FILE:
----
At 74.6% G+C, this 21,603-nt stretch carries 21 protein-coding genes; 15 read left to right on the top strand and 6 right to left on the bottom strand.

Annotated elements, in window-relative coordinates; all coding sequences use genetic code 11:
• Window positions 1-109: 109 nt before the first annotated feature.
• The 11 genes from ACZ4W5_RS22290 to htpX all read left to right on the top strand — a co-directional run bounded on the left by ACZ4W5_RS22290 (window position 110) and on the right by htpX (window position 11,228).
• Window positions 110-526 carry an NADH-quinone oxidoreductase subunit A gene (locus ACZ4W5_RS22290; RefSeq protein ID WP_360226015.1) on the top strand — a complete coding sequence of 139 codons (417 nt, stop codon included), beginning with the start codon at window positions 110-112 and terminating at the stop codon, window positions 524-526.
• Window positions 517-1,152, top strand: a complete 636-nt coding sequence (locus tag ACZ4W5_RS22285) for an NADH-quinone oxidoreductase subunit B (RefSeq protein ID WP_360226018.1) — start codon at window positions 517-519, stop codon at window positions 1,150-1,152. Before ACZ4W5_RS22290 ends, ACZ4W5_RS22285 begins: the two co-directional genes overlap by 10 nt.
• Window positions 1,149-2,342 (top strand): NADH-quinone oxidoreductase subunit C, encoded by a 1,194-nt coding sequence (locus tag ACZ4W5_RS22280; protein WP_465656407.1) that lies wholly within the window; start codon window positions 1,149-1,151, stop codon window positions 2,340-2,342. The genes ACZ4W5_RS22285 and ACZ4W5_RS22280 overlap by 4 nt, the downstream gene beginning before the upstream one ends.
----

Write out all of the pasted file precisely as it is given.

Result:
At 74.6% G+C, this 21,603-nt stretch carries 21 protein-coding genes; 15 read left to right on the top strand and 6 right to left on the bottom strand.

Annotated elements, in window-relative coordinates; all coding sequences use genetic code 11:
• Window positions 1-109: 109 nt before the first annotated feature.
• The 11 genes from ACZ4W5_RS22290 to htpX all read left to right on the top strand — a co-directional run bounded on the left by ACZ4W5_RS22290 (window position 110) and on the right by htpX (window position 11,228).
• Window positions 110-526 carry an NADH-quinone oxidoreductase subunit A gene (locus ACZ4W5_RS22290; RefSeq protein ID WP_360226015.1) on the top strand — a complete coding sequence of 139 codons (417 nt, stop codon included), beginning with the start codon at window positions 110-112 and terminating at the stop codon, window positions 524-526.
• Window positions 517-1,152, top strand: a complete 636-nt coding sequence (locus tag ACZ4W5_RS22285) for an NADH-quinone oxidoreductase subunit B (RefSeq protein ID WP_360226018.1) — start codon at window positions 517-519, stop codon at window positions 1,150-1,152. Before ACZ4W5_RS22290 ends, ACZ4W5_RS22285 begins: the two co-directional genes overlap by 10 nt.
• Window positions 1,149-2,342 (top strand): NADH-quinone oxidoreductase subunit C, encoded by a 1,194-nt coding sequence (locus tag ACZ4W5_RS22280; protein WP_465656407.1) that lies wholly within the window; start codon window positions 1,149-1,151, stop codon window positions 2,340-2,342. The genes ACZ4W5_RS22285 and ACZ4W5_RS22280 overlap by 4 nt, the downstream gene beginning before the upstream one ends.